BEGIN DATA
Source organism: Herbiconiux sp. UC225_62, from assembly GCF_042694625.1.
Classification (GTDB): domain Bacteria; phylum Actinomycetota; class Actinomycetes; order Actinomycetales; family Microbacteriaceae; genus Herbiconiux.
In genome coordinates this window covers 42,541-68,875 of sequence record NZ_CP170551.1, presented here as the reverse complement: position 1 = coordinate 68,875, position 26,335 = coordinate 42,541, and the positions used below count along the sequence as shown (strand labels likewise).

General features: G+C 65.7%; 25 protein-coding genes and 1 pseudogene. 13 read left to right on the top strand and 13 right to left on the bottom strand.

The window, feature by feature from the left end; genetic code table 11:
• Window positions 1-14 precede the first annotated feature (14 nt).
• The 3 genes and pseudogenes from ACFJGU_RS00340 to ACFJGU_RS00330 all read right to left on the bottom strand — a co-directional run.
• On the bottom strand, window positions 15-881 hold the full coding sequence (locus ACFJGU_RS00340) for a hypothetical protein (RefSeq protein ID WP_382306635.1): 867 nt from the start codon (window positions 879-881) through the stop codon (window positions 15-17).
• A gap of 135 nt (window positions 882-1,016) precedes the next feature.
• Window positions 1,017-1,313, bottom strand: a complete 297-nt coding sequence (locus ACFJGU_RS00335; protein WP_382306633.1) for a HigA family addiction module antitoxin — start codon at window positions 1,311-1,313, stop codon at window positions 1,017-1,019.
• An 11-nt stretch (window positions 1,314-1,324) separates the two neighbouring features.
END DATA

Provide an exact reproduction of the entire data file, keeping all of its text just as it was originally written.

Source organism: Herbiconiux sp. UC225_62, from assembly GCF_042694625.1.
Classification (GTDB): domain Bacteria; phylum Actinomycetota; class Actinomycetes; order Actinomycetales; family Microbacteriaceae; genus Herbiconiux.
In genome coordinates this window covers 42,541-68,875 of sequence record NZ_CP170551.1, presented here as the reverse complement: position 1 = coordinate 68,875, position 26,335 = coordinate 42,541, and the positions used below count along the sequence as shown (strand labels likewise).

General features: G+C 65.7%; 25 protein-coding genes and 1 pseudogene. 13 read left to right on the top strand and 13 right to left on the bottom strand.

The window, feature by feature from the left end; genetic code table 11:
• Window positions 1-14 precede the first annotated feature (14 nt).
• The 3 genes and pseudogenes from ACFJGU_RS00340 to ACFJGU_RS00330 all read right to left on the bottom strand — a co-directional run.
• On the bottom strand, window positions 15-881 hold the full coding sequence (locus ACFJGU_RS00340) for a hypothetical protein (RefSeq protein ID WP_382306635.1): 867 nt from the start codon (window positions 879-881) through the stop codon (window positions 15-17).
• A gap of 135 nt (window positions 882-1,016) precedes the next feature.
• Window positions 1,017-1,313, bottom strand: a complete 297-nt coding sequence (locus ACFJGU_RS00335; protein WP_382306633.1) for a HigA family addiction module antitoxin — start codon at window positions 1,311-1,313, stop codon at window positions 1,017-1,019.
• An 11-nt stretch (window positions 1,314-1,324) separates the two neighbouring features.